Apr 032018
 

This necklace design is different from your usual chain and pendant.

In fact, to be honest, when I finished with it, I wasn’t quite sure that I even liked it!

dragonfly fields necklace cover

But then I tried it on, and that made all the difference. Suddenly, in spite of the smallish pendant, it felt like a piece with lot of presence.

dragonfly fields necklace insta 2

It sort of makes me think of the bib style necklaces that are popular these days.

It’s also interesting that the shapes change as you change the length at which you wear it. Lots of interesting options to pursue!

If you make your own version of this necklace, please feel free to share your results.

Tools and Materials:

Enjoy the video and happy creating!

Watch the Dragonfly Fields Necklace- Shaped Beaded Multi-Strand Jewelry Design Tutorial video at YouTube.

Feb 232016
 

Last November Michelle over at Firefly Design Studio started up a new jewelry design challenge.

paisley ceramics

She made these lovely ceramic paisley components in two different color ways: neutrals and brights. I chose the neutrals.

It was then our job to use all those pieces, along with a bonus lampwork bead from Shannon at BlueBlazes Lampwork (I LOVE that name!) to design a set of jewelry.

paisley necklace 1200

Click on any of the photos for a closer look.

You can see Shannon’s bead below the bird’s nest in the necklace. I made several polymer clay components to go with the ceramics, as well as the wire nest, daisy, tangled ball and the clasp.

I also added the focal dangles to a short length of magatama beaded kumihimo braid.

paisley earrings 1200

I used the head pins and more polymer clay paisleys to make asymmetrical earrings.

paisley bracelet

For the bracelet I made a copper clasp and a round polymer clay component, then strung everything on waxed linen twine.

This bracelet is so comfortable to wear because the paisley piece is curved. And since the clasp is so pretty, it doesn’t matter if the bracelet turns upside down. 🙂

paisley set 1200

And here is my whole set. This is the image that your “like” will count as a vote on, the one with all three pieces together.

Go see all the designs and VOTE on your favorites at the Firefly Design Studio Challenge Group.

It’s so interesting to see the variety of ways these same pieces were used by different designers!

Mar 202015
 

friday findings-jewelry inspiration cover.JPG

In today’s video I share with you some of my favorite sources of jewelry making information and design inspiration.

In addition I do have a jewelry inspiration Pinterest board, but don’t think to check it very often.

Although I’m am always inspired by other people’s work, I try very hard not to make exact copies unless I’m copying to learn. (And then always give credit to the original designer.)

sketchbook page.JPG

One way to get from a copy to “inspired by” is to make rough drawings of the pieces you like in a sketchbook. It’s likely that when you go to make a piece based on a sketch you will add your own personal spin and it may not resemble the original at all.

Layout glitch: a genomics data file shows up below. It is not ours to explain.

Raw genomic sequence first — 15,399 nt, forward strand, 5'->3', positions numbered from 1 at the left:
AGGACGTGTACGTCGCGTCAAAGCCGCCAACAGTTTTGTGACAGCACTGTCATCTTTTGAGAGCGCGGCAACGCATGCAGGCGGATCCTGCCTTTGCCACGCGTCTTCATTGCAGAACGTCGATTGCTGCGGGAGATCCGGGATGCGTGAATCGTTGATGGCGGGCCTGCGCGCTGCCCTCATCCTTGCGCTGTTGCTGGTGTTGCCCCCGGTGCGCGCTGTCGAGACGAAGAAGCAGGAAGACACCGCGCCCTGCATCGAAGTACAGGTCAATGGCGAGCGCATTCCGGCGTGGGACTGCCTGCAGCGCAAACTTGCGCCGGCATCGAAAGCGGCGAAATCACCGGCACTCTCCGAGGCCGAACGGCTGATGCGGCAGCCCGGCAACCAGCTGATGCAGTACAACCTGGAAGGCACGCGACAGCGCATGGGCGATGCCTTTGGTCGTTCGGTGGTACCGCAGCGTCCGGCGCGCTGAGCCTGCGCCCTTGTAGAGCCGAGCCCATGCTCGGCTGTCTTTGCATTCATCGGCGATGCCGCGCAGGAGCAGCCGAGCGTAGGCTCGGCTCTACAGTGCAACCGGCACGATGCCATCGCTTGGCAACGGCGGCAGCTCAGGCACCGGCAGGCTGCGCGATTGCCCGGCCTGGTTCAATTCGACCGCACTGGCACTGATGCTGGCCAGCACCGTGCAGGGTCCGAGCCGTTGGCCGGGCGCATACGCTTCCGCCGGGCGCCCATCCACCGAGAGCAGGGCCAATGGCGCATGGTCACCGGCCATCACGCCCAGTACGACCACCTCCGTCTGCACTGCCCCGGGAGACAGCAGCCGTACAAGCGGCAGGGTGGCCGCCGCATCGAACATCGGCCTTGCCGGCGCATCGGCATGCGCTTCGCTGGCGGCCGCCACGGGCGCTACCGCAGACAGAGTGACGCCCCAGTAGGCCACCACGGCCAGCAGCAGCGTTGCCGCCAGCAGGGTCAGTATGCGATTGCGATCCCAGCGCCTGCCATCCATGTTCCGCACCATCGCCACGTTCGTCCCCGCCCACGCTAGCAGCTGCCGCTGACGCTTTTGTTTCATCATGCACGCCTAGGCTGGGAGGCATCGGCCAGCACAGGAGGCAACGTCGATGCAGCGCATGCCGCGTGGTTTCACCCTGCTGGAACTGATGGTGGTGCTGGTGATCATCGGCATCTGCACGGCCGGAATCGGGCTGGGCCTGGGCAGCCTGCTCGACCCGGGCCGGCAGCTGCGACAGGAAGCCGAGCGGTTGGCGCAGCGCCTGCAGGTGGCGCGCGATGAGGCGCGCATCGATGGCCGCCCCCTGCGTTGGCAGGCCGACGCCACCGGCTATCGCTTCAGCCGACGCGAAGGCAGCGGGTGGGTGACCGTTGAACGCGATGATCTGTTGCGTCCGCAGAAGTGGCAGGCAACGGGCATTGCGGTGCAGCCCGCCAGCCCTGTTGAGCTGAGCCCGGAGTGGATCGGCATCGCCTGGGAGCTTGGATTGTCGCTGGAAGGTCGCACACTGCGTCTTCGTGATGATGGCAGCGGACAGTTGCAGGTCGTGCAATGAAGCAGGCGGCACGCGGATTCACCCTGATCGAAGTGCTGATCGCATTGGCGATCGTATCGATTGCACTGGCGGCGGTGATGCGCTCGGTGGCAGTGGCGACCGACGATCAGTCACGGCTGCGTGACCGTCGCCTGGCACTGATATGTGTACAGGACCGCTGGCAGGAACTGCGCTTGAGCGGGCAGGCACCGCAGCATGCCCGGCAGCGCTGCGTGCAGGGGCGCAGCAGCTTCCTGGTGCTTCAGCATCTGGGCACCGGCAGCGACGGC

I tend to lean towards wire wrapped designs, but there are so many other things you can do: chain mail, steampunk, mixed media, resin, gem cutting & setting, this list goes on.

peanuts library card.jpg

I highly recommend if you can that you use your local library to see all the different areas of jewelry making you can find and further research the ones that most interest you. If you are in an area that has inter-library loan, you can just sit at your computer and reserve stacks of books on any topic you want. (One of my very favorite activities.) 🙂

Enjoy the video and happy creating!

You can watch the Friday Findings-Jewelry Books and Inspiration video over at YouTube.

Jun 092011
 

Have you ever bought or made a matching jewelry set only to find that everything matched all TOO well, and you’d never wear all the pieces together at one time?

Of course we want our look to be put together, and we want our accessories to go with and compliment each other. But what we don’t want is the matchy-matchiness we often find.

Here are a few rules that I generally follow when either purchasing or making sets of jewelry.

1. Don’t have any one major element in more than two of the pieces.

The set below works together nicely.  It would definitely look like way too much, however, if I’d used the blue ceramic beads in the earrings as well.

knotted necklace and bracelet set blue ceramic brass

2. Have something different from all the others in each piece.

In the above photo the brass lattice and wooden beads are only in the necklace, the green rounds and chips are only in the bracelet and the little turquoise beads are only in the earrings.  This helps each piece of jewelry stand on its own, yet they all are related.

3. If using the same shape as in another piece, make it a different color in another piece.

Red chunks are primary in the bracelet, so in the necklace they’re mostly blue.  Also, I didn’t use the rounds from the bracelet in the necklace, but chose to use turquoise chunks and barrels only.

 

bracelet set turquoise and red nugget chunks
4. If using the same color as in another piece, make it a different shape in another piece.

In the below photo you’ll find antiqued brass in all three pieces, but they are a very different shape in the earrings.

knotted necklace and bracelet set tiger eye beads

5. Don’t be afraid to use different tones and shades of your colors; it will only make the look richer.

Look again at the blue ceramic bead set and you’ll see many different shades of blue, from the very light to rather dark.  You’ll also notice many variations of browns, from the wooden beads to the brass lattice and elephant beads.

Keep these simple rules in mind whether making or buying jewelry and you’ll be more satisfied with the way your pieces blend together, rather than match perfectly.

Happy crafting!